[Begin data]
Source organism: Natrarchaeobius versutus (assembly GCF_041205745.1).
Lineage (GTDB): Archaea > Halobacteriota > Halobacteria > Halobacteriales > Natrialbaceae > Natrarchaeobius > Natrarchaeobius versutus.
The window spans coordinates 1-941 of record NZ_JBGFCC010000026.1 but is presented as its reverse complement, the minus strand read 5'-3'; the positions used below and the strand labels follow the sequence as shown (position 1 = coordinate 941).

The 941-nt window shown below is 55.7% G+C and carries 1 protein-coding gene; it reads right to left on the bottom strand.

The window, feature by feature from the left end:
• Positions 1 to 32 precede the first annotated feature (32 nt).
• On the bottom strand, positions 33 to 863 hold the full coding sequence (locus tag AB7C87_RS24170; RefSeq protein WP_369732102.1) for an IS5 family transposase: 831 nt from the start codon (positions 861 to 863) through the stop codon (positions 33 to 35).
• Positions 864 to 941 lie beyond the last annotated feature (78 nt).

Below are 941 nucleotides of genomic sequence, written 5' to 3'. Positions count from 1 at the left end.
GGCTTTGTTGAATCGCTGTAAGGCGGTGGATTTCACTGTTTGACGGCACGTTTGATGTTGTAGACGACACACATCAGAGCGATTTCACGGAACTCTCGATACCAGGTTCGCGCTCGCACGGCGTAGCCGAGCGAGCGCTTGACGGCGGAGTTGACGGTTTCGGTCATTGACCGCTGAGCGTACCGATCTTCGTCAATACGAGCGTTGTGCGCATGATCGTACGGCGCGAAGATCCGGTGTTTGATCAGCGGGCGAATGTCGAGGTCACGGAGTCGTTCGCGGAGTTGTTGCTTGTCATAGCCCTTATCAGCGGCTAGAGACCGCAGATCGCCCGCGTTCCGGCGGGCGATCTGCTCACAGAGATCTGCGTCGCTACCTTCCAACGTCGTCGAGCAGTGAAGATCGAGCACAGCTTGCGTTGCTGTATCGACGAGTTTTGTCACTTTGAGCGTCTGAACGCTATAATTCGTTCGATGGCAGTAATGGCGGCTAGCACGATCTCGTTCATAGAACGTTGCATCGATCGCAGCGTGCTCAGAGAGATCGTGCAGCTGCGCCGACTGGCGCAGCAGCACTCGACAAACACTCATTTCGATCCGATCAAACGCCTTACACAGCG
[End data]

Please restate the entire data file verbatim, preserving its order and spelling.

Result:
Source organism: Natrarchaeobius versutus (assembly GCF_041205745.1).
Lineage (GTDB): Archaea > Halobacteriota > Halobacteria > Halobacteriales > Natrialbaceae > Natrarchaeobius > Natrarchaeobius versutus.
The window spans coordinates 1-941 of record NZ_JBGFCC010000026.1 but is presented as its reverse complement, the minus strand read 5'-3'; the positions used below and the strand labels follow the sequence as shown (position 1 = coordinate 941).

The 941-nt window shown below is 55.7% G+C and carries 1 protein-coding gene; it reads right to left on the bottom strand.

The window, feature by feature from the left end:
• Positions 1 to 32 precede the first annotated feature (32 nt).
• On the bottom strand, positions 33 to 863 hold the full coding sequence (locus tag AB7C87_RS24170; RefSeq protein WP_369732102.1) for an IS5 family transposase: 831 nt from the start codon (positions 861 to 863) through the stop codon (positions 33 to 35).
• Positions 864 to 941 lie beyond the last annotated feature (78 nt).

Below are 941 nucleotides of genomic sequence, written 5' to 3'. Positions count from 1 at the left end.
GGCTTTGTTGAATCGCTGTAAGGCGGTGGATTTCACTGTTTGACGGCACGTTTGATGTTGTAGACGACACACATCAGAGCGATTTCACGGAACTCTCGATACCAGGTTCGCGCTCGCACGGCGTAGCCGAGCGAGCGCTTGACGGCGGAGTTGACGGTTTCGGTCATTGACCGCTGAGCGTACCGATCTTCGTCAATACGAGCGTTGTGCGCATGATCGTACGGCGCGAAGATCCGGTGTTTGATCAGCGGGCGAATGTCGAGGTCACGGAGTCGTTCGCGGAGTTGTTGCTTGTCATAGCCCTTATCAGCGGCTAGAGACCGCAGATCGCCCGCGTTCCGGCGGGCGATCTGCTCACAGAGATCTGCGTCGCTACCTTCCAACGTCGTCGAGCAGTGAAGATCGAGCACAGCTTGCGTTGCTGTATCGACGAGTTTTGTCACTTTGAGCGTCTGAACGCTATAATTCGTTCGATGGCAGTAATGGCGGCTAGCACGATCTCGTTCATAGAACGTTGCATCGATCGCAGCGTGCTCAGAGAGATCGTGCAGCTGCGCCGACTGGCGCAGCAGCACTCGACAAACACTCATTTCGATCCGATCAAACGCCTTACACAGCG